We are now a year into the coronavirus crisis, and against the backdrop of a radically changed world, women business owners are worried about an increasingly urgent workplace issue.
It’s not the financial ramifications of the global pandemic, although they’re worried about that, too. But far and away the biggest concern on the minds of women entrepreneurs — at least, the ones we spoke with — is the mental health of their staff.
“I worry about our team,” says Megan Torrance, founder and CEO at TorranceLearning, a Chelsea, Michigan, company that develops corporate learning programs. “I worry about our ‘solos’ — people who live alone and got a great deal of their social interaction from being together with the team at work. I worry about our parents, who are juggling with their own work and supporting their kids’ schoolwork … and the stress of all that piling on together. I worry about our people with a lot of family all jostling for space and attention, and little ability to get space away.”
In an informal poll conducted by The Story Exchange, women business owners consistently cited employees’ compromised emotional and psychological well-being as their biggest challenge in running a firm mid-pandemic. The concerns appear warranted — collectively, our mental health has suffered significantly during this crisis, with increases in reports of anxiety and depression, as well as substance abuse and suicidal ideation, seen throughout the country.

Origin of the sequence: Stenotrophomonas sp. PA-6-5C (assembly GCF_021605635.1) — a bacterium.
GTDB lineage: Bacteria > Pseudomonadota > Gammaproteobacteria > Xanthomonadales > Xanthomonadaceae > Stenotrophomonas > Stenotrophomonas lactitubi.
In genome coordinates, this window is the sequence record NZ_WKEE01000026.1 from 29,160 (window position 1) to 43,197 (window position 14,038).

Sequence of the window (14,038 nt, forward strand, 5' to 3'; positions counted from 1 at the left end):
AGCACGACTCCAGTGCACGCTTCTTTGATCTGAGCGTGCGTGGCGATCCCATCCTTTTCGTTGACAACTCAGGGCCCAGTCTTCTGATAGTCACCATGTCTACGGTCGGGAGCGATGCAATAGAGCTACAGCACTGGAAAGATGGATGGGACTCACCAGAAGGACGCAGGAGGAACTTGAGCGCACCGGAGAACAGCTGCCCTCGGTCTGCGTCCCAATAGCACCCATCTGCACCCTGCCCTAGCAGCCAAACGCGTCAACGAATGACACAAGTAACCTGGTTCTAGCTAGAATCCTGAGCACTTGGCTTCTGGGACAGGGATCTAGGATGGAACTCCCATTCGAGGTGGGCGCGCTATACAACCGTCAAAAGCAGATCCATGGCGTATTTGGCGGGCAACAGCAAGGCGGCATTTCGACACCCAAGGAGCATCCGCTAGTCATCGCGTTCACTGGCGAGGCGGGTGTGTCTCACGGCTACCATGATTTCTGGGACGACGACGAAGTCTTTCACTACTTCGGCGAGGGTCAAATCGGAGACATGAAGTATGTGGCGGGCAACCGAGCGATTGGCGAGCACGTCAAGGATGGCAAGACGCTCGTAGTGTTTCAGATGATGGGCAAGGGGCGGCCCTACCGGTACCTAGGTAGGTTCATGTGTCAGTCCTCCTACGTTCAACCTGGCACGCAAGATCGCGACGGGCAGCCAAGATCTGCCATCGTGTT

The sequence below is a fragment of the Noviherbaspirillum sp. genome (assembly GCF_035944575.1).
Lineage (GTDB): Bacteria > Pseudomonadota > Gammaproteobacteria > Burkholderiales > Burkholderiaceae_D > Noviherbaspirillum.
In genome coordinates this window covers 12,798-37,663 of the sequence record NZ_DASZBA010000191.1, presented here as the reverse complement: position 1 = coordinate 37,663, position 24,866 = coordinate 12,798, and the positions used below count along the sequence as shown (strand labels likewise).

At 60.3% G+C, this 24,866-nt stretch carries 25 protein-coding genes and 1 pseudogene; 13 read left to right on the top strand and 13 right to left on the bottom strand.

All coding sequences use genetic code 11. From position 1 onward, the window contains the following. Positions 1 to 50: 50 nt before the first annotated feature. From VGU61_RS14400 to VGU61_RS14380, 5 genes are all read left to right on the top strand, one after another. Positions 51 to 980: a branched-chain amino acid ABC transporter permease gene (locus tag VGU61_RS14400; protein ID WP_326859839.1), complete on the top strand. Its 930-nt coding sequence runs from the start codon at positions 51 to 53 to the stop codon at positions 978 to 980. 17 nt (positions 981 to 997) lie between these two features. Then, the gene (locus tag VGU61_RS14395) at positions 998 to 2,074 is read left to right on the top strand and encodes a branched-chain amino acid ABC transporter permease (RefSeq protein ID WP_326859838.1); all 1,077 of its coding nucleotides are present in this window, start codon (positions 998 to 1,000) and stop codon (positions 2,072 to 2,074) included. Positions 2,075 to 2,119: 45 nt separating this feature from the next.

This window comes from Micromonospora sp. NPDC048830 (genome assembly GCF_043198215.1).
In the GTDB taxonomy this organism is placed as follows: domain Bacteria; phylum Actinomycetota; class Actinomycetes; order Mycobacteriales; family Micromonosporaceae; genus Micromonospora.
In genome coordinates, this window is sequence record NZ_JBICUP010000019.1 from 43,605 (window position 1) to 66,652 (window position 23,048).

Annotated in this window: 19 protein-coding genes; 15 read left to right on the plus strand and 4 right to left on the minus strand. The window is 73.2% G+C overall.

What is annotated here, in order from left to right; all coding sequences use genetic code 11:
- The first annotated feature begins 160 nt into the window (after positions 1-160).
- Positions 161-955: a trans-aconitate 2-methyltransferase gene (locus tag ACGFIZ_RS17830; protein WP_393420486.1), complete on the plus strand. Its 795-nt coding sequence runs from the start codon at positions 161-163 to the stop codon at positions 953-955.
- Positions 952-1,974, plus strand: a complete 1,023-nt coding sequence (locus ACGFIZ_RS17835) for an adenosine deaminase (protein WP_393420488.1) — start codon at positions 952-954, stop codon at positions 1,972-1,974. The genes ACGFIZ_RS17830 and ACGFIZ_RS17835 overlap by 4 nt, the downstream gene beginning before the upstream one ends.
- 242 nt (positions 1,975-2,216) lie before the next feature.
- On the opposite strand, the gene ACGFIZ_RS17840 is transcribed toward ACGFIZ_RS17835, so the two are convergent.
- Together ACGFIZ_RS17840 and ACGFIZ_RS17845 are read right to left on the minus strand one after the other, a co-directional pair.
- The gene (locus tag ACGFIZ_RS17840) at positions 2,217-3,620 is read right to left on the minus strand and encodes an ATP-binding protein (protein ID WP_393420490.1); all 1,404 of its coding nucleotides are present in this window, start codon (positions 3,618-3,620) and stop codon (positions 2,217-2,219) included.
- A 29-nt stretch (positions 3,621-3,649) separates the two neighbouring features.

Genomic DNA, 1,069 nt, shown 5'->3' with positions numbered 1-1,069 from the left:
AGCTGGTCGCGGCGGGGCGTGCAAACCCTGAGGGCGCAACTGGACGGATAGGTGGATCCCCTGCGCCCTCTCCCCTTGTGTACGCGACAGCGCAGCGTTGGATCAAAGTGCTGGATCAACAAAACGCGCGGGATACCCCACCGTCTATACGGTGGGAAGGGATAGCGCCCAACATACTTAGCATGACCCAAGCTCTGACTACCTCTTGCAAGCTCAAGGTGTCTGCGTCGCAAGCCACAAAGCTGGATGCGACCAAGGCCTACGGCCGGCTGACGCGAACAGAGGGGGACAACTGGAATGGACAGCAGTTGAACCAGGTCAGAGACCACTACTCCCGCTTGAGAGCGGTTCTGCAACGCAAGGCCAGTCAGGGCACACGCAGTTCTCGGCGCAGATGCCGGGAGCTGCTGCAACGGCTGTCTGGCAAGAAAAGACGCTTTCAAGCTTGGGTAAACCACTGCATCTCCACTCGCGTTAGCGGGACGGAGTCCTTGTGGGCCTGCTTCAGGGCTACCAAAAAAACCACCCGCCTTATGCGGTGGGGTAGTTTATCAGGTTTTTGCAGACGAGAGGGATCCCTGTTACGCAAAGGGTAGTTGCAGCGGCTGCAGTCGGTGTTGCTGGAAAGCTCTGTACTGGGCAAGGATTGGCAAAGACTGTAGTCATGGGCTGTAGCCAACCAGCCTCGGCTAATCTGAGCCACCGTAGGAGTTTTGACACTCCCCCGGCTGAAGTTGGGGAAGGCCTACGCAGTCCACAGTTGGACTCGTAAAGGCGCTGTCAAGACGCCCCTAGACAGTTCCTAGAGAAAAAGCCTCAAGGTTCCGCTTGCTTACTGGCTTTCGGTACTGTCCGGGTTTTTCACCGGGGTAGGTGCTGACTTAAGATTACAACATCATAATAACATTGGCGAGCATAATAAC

Such are the effects of living through long-term trauma.
1 Year Into a Slog
It’s been a year since the coronavirus effectively turned our lives upside down, leaving a grim legacy in its wake. As of publication, 29 million cases of Covid-19 and over 526,000 deaths have been reported in the United States alone. Worldwide, it’s 117 million cases and 2.6 million deaths. And counting.